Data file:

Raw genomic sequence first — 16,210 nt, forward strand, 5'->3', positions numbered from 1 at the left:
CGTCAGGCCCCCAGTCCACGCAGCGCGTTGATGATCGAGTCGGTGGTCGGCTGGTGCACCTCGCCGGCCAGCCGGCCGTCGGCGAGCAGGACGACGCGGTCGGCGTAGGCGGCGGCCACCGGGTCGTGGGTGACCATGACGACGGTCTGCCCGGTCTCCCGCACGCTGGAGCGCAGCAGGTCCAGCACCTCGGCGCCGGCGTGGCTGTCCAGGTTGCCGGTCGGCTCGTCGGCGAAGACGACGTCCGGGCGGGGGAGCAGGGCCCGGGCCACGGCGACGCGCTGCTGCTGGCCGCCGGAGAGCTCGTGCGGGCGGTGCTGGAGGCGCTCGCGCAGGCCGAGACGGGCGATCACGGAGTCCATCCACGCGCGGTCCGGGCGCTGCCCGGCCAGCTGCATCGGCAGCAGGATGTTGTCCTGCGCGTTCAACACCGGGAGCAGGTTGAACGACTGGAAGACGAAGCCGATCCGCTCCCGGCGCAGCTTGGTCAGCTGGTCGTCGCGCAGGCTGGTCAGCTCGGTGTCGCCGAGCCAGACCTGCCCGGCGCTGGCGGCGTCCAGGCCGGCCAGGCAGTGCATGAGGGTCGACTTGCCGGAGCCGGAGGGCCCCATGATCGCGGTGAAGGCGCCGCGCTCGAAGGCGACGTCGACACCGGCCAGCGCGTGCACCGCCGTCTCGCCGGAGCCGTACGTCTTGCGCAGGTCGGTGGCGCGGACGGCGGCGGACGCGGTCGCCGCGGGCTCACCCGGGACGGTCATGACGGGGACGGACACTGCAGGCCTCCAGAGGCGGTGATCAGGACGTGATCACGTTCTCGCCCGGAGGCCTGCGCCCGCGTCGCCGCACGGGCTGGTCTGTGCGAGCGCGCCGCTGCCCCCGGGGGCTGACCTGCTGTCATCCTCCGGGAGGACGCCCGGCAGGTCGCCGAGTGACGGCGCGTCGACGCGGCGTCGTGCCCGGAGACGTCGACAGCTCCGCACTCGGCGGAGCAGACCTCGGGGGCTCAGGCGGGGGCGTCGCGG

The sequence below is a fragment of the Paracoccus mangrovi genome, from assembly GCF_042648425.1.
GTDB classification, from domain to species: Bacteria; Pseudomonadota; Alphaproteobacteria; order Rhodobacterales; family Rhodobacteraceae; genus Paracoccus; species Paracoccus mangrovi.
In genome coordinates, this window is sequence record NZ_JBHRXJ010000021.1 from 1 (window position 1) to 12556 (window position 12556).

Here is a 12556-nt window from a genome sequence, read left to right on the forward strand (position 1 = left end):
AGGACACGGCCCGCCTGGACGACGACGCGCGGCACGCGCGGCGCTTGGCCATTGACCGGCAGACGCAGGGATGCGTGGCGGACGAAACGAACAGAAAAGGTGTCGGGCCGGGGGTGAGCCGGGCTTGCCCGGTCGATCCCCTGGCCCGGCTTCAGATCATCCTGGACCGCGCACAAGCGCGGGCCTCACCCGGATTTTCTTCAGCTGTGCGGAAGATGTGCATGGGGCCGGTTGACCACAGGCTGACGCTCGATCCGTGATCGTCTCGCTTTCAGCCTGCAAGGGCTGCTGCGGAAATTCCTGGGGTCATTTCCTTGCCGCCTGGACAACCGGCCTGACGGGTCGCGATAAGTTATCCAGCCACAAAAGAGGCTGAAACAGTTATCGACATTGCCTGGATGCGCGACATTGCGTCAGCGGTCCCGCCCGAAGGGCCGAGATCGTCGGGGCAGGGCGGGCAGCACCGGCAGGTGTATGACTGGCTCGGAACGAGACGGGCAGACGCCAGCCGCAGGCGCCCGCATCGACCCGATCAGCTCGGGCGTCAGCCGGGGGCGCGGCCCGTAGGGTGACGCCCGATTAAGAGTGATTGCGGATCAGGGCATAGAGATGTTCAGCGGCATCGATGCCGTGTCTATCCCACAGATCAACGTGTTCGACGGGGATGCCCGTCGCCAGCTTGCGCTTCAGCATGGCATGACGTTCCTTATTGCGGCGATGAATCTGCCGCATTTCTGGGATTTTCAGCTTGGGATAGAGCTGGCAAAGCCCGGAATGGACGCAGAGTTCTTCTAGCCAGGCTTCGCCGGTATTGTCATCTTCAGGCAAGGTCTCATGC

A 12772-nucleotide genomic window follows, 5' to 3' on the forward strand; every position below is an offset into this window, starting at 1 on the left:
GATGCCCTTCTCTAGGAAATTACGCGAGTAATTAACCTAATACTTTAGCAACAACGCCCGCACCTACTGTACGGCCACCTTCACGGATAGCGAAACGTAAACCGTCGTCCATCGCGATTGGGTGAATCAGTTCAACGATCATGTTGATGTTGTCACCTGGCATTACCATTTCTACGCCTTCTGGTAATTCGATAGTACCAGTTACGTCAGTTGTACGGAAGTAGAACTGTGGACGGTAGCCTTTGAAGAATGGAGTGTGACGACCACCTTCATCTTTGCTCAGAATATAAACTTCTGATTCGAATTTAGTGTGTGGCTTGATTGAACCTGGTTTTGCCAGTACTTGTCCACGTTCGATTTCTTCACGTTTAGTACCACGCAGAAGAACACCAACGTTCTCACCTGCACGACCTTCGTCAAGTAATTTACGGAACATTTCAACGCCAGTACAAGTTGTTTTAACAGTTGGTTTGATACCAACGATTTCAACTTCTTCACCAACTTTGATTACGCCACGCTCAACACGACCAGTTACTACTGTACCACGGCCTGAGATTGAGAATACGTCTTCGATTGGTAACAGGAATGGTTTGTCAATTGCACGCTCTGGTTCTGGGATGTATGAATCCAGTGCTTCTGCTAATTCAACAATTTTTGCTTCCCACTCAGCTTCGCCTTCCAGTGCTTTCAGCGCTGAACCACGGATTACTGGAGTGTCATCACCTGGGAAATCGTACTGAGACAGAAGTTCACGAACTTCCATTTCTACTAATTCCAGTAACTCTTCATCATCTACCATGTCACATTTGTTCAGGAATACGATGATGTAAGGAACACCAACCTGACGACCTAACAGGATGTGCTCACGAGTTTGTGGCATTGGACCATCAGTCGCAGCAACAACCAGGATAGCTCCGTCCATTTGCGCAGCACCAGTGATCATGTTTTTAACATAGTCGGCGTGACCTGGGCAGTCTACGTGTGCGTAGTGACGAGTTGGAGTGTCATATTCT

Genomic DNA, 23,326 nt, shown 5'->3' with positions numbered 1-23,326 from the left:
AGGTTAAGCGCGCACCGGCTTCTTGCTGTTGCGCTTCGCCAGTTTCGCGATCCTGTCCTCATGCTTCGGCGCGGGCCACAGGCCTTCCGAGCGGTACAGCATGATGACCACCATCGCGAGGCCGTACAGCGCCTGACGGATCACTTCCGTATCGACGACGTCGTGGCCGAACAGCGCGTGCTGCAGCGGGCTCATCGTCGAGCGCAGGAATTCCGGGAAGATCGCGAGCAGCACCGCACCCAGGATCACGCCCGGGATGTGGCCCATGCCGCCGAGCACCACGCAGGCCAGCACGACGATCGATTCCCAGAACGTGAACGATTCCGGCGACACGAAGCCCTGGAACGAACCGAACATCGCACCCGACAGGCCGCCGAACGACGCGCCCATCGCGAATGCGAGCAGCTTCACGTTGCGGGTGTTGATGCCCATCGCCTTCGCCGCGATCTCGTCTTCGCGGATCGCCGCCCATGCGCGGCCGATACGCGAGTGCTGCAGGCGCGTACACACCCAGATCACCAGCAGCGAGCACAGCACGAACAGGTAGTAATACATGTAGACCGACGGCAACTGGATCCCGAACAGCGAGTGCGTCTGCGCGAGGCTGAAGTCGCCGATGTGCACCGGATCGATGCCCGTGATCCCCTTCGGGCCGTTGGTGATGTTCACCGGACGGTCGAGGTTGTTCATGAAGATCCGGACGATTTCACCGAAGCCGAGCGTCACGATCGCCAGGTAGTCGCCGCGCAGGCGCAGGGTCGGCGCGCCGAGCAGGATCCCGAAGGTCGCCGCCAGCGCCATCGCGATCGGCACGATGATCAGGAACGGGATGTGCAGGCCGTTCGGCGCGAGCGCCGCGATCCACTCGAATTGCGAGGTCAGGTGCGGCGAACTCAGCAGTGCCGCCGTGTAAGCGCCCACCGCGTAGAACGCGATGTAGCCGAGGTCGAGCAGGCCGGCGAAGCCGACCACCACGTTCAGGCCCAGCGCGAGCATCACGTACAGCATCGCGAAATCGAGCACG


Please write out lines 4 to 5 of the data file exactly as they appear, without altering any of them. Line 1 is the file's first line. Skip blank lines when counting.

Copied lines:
GTDB classification, from domain to species: Bacteria; Pseudomonadota; Alphaproteobacteria; order Rhodobacterales; family Rhodobacteraceae; genus Paracoccus; species Paracoccus mangrovi.
In genome coordinates, this window is sequence record NZ_JBHRXJ010000021.1 from 1 (window position 1) to 12556 (window position 12556).